By: Judi Stuart
Port Discover: Visitor Services Manager
Port Discover: A look at sinkholes from geology to mythology
Recently, Summer Bay Resort in Clermont, Fla. visitors thought they were hearing an impending thunderstorm, but within a few hours, one-half of the resort had collapsed into a 100-foot hole in the earth. One hundred, five guests quickly evacuated, and miraculously no one was injured.
During last March, sixty miles southwest of the resort a man sleeping in his bed was swallowed-up by a sinkhole, and he was never seen again. Geological testing done fifteen years previously in the area of the resort had shown that the ground was stable. Twenty percent of the U.S. is prone to having sinkholes including Florida, Alabama, Missouri, Kentucky, Texas, Tennessee, and Pennsylvania.
North Carolina has some areas in the piedmont and the southern coast that have the conditions necessary for sinkholes to form. Northern coastal areas are not at risk for developing sinkholes.
Last year, an eight-foot wide sinkhole swallowed a car in Durham. A twenty-foot wide sinkhole was caused by a waterline break that weakened the earth below. Since 2010, Raleigh has experienced a sinkhole that took down a city bus and a few months later a sinkhole opened on Wade Ave.
Geologists know that sinkholes appear in karst terrain where the underlying rock of gypsum, limestone, or other carbonate rock can be dissolved by underground water. When the rock becomes unstable because of the water flow, the ground above collapses into the hole that has been formed. Often the event happens quickly and with no warning.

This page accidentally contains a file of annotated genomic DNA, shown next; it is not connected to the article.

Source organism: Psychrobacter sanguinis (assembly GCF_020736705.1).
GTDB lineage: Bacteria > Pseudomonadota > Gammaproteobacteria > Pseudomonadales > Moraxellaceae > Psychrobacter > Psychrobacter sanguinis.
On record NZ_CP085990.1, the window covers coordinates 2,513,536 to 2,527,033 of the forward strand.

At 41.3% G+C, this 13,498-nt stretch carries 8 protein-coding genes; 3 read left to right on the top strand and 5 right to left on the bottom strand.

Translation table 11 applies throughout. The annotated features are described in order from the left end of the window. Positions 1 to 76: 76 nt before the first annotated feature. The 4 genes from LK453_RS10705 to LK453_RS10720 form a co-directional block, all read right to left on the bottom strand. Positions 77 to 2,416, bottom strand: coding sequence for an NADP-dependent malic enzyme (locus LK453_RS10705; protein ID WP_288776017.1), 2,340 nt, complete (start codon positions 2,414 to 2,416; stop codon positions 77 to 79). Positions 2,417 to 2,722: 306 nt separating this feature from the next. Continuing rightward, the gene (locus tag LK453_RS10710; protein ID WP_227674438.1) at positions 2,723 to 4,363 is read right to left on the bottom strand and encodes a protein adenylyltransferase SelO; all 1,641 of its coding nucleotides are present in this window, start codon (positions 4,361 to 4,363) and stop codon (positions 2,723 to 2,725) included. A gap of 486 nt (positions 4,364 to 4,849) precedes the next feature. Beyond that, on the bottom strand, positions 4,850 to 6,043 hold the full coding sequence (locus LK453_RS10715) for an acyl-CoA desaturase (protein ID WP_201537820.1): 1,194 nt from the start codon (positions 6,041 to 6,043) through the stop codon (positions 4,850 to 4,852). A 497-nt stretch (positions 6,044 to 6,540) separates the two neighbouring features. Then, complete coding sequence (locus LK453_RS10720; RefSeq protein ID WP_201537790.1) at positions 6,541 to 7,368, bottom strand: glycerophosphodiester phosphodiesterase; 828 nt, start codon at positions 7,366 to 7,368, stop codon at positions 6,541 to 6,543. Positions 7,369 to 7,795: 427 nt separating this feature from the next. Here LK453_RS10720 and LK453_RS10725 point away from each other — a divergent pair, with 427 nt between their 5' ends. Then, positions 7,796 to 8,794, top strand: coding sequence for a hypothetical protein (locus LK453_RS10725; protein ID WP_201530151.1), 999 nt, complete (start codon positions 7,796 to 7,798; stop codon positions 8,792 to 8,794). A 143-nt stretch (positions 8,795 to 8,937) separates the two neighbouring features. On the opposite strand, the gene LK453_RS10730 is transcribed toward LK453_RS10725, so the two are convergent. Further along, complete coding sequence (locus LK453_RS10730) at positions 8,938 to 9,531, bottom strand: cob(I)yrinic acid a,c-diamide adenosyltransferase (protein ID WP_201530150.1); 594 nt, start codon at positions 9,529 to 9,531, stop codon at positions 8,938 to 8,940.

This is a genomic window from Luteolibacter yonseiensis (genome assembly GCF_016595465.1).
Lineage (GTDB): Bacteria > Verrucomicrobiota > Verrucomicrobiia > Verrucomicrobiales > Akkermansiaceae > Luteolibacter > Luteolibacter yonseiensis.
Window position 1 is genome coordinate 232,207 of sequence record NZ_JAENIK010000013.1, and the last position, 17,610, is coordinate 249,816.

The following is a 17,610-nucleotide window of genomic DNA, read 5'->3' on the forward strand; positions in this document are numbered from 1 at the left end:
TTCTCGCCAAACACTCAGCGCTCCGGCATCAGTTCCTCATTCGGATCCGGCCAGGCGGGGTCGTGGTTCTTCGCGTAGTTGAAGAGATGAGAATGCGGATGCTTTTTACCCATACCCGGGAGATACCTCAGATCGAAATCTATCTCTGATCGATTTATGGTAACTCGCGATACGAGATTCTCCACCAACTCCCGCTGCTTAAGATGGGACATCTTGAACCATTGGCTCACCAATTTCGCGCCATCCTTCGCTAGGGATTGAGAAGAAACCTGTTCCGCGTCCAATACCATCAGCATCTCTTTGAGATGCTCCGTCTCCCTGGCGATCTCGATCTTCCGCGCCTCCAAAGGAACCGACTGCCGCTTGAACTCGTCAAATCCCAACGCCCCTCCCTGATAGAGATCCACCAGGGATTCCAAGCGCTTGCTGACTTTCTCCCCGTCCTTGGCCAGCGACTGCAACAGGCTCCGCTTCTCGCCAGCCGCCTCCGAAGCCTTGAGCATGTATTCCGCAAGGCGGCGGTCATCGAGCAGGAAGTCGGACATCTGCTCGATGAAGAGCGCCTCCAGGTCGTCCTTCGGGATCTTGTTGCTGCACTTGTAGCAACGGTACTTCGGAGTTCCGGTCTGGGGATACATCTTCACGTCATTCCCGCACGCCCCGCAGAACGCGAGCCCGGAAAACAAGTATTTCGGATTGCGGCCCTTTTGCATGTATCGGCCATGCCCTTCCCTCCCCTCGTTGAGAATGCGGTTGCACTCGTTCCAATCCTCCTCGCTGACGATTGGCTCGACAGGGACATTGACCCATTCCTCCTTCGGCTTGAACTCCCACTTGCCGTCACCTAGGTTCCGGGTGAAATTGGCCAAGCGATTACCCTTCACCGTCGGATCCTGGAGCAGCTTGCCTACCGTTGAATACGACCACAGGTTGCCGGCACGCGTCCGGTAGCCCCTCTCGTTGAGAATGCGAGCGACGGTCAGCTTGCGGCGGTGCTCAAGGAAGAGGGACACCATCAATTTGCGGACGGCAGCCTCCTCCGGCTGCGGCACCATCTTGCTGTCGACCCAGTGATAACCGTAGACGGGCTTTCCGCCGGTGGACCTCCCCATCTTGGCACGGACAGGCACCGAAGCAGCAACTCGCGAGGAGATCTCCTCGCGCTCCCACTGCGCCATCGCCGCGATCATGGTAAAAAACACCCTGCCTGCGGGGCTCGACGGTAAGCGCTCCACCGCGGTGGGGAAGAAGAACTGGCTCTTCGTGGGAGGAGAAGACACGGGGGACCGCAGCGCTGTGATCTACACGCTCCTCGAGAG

Sinkholes can be a few feet or hundreds of acres wide and the depth can range from one to one hundred feet. They have swallowed highways, buildings, and swimming pools. The more urban the setting, the more damage is done.
Human activities that can eventually contribute to the earth’s giving-way include broken pipes, old landfills and collapsed mines. Scientists working at the U.S. Geological Survey (USGS) develop geological maps which are used by planners, policy makers, and the public to determine if land is at risk.
For thousands of years, Mayans have inhabited the Yucatan Peninsula, and the ancient Mayans were advanced in mathematics, language, and art. The peninsula itself, which is surrounded by the Bay of Campeche, the Gulf of Mexico, and the Caribbean Sea is underlined with limestone that makes it vulnerable to the formation of sinkholes.
Ancient Mayans considered the geological phenomenon to be a gateway to the underworld and the home of their god of water, Chac.
These deep wells or cenotes were considered sacred places, and often the Mayans would throw the human victims of their sacrificial ceremonies into the clear water.
In modern times, the wells have been explored and human remains and jewelry have been found. Mayans thought that they gained favor with their gods by performing sacrifices.
Even now, some people consider it a blessing to be able to drink from the cenotes.
Often in human history science, religion, and mythology form a continuum of human understanding.